What is a rental scam?
Unfortunately, rental scams are fast growing schemes where a fake listing agent or real estate broker tries to get someone to sign a lease or send a deposit payment for a property that isn’t actually available for rent. Usually the money is asked to be sent via wire transfer, Western Union or crypto payments because they are more difficult to trace. The scammer then pockets the money, robbing the victim of hundreds or even thousands of dollars.
9 Ways to Spot A Rental Scam
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1. They ask you to wire money
The most sure sign of a scam is if you are asked to wire money, or send money via Western Union, crypto, or even gift cards, before you’ve signed a lease or seen the property. These payment methods are more difficult to trace, making them ideal for scammers to use. You should never send money to anyone until you’ve visited the property and signed a lease.
2. Grammatical errors or foreign spellings of words
If the ad for the property is full of typos and poor grammar, it’s best to pass on the listing because it’s likely a scam. Also pay attention to foreign spellings of words like using “colour” instead of “color.”
3. A price too good to be true
A listing with a super low price relative to the market is probably so for a reason: it’s meant to attract attention and easily find someone to dupe. A great deal is always nice to find and there are some true deals out there. Getting scammed out of your money though, is no deal at all.
4. Check the photos
What do listings with “brand new renovations” and gorgeous over-the-top photos and a price too low for the market, a listing without any photos at all, or a listing with photos using the MLS logo have in common? They’re likely scam listings. Scammers love using beautiful photos on fake listings with an unrealistic price to hook potential victims. Some are too lazy to use photos at all, or to take the time to remove a watermark. Stay away from these listings.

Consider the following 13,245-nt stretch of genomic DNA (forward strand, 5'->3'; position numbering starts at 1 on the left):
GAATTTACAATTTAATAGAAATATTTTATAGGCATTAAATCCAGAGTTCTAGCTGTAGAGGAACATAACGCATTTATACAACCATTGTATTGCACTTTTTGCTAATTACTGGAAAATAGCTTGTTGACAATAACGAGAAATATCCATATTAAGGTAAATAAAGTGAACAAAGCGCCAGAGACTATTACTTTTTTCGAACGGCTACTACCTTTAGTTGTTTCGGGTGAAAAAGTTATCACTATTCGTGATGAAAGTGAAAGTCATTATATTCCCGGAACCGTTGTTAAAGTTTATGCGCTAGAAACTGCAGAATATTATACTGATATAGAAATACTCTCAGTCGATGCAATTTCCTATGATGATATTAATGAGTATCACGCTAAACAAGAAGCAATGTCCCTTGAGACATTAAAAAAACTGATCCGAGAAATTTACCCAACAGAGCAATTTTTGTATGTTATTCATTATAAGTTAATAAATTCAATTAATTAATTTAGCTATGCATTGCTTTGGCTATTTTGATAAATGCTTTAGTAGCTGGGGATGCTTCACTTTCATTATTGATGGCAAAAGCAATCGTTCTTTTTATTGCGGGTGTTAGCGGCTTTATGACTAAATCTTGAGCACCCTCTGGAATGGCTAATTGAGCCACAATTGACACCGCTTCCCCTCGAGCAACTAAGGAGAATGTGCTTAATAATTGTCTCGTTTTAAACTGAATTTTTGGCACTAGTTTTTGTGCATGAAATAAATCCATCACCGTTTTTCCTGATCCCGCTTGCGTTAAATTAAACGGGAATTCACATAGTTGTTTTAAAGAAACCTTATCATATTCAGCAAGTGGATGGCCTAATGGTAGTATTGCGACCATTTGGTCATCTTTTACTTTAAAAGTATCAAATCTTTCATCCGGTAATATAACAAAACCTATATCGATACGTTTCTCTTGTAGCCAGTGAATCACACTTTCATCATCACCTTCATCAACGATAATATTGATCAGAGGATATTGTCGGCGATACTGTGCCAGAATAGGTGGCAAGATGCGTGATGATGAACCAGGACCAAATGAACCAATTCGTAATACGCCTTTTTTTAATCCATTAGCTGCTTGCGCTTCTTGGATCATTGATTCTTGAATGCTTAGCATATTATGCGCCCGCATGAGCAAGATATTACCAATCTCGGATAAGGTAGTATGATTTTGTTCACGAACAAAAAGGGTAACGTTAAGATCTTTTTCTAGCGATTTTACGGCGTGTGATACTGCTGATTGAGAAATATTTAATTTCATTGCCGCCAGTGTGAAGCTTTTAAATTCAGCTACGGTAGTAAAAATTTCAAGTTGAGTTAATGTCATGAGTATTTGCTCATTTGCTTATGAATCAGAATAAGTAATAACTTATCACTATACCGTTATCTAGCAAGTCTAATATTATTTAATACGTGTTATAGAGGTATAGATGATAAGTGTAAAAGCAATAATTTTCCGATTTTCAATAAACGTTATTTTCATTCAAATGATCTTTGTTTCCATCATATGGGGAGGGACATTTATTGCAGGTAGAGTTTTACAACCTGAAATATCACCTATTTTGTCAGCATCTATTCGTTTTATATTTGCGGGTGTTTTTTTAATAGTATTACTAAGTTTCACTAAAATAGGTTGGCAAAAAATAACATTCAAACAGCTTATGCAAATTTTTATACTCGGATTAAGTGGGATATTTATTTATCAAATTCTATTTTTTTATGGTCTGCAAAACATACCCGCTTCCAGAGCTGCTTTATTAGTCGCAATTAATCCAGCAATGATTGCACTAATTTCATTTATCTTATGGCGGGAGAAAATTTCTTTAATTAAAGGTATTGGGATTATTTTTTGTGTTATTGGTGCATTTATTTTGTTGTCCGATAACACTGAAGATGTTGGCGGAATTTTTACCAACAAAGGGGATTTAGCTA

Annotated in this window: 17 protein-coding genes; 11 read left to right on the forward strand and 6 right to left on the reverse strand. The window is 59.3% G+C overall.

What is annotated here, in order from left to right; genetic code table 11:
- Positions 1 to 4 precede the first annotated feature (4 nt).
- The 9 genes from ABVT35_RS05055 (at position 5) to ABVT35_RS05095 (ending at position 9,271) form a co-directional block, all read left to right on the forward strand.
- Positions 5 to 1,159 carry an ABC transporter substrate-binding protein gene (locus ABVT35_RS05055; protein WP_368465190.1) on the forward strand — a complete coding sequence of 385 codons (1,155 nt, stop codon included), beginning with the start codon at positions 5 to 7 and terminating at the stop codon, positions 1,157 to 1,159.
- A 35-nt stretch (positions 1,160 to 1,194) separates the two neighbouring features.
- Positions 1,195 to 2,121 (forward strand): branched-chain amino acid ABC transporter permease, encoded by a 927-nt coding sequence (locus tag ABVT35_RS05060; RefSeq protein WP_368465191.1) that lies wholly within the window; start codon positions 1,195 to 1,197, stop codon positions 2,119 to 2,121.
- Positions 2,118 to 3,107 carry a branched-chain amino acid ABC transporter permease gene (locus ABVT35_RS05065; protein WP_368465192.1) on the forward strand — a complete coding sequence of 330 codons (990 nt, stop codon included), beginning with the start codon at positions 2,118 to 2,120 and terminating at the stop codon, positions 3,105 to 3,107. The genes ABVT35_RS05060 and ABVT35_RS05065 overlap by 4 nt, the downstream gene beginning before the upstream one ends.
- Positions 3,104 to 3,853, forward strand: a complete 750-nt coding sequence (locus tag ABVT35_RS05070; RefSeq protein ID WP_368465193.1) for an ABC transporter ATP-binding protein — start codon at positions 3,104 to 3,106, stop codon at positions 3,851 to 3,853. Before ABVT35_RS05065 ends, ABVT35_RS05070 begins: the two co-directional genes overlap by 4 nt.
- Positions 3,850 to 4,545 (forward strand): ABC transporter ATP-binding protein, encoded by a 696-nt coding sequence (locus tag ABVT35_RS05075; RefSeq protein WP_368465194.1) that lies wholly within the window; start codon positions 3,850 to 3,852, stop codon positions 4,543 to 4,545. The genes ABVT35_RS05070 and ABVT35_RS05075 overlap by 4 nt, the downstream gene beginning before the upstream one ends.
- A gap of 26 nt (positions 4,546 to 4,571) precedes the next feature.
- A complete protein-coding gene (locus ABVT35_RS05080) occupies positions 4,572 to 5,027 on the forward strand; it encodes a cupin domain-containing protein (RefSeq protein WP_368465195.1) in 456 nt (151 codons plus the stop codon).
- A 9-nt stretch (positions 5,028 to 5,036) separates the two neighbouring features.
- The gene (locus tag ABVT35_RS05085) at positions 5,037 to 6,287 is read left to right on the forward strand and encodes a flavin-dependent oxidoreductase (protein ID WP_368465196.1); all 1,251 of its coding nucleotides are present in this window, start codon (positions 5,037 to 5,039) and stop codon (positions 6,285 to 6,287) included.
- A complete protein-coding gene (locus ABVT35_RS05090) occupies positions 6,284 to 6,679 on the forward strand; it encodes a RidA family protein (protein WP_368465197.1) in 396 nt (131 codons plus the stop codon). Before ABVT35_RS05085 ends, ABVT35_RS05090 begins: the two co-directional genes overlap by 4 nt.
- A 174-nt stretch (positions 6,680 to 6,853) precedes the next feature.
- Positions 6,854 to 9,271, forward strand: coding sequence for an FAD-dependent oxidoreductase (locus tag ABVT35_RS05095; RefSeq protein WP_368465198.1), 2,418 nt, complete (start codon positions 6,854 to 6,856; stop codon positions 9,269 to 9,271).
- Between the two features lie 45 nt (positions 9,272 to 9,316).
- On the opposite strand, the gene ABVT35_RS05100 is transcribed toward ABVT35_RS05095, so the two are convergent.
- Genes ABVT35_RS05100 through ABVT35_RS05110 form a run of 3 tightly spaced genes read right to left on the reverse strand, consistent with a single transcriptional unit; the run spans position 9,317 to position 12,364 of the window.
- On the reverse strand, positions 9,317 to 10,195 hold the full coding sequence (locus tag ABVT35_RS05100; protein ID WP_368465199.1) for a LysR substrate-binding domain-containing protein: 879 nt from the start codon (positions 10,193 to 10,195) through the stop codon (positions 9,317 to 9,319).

5. High pressure sales tactics
If you’re told that the deal won’t last long or being persuaded to sign a lease before you’ve actually seen the property, head the other direction. Scammers will try to get the money out of your pocket and into theirs as fast as possible to avoid getting caught. Make decisions that feel right. If someone is trying to pressure you into a deal, it’s probably a scam.
6. Expensive background checks
Background checks usually cost about $50 – $75. If it’s more than that, take a closer look to make sure it’s not a scam, especially if you’re being asked to send money via cash, check or methods that are difficult to trace.
7. No background checks
No background or credit checks are big red flags and indicate a scam. A good property manager wants to know who they’re renting their property to and whether or not you have a responsible payment history. A scammer won’t care at all because there’s no property to rent!
8. Vague listing details
Legitimate listing agents want you to be able to find the property and will provide all the details to convince you to sign with them. A scammer on the other hand wants to give you as little details as possible to conceal their identity and prevent you from doing your due diligence on the property. Watch out for listings without an address, descriptions of the interior, or details about amenities and nearby attractions. A scammer has never been to the property and might not even be in the country so they’ll have no idea what the property is like or what’s nearby.
9. They’re out of the country
If you’re told the owner is out of the country and you need to work with one of their agents, you should look elsewhere. Some scammers can be pretty convincing and might involve a “lawyer” or even send you fake keys. But if they’re claiming to be out of the country and you aren’t able to see the property for yourself, it’s best to move on.
What To Do If You Think You’ve Been Scammed
If you think you’ve been scammed and have already sent money, the first thing you’ll want to do is contact your bank or entity you’ve used to send the money and ask to cancel the transaction or reverse it.
Once you’ve done that, file a police report with your local authorities and also report the scam to the FBI and FTC.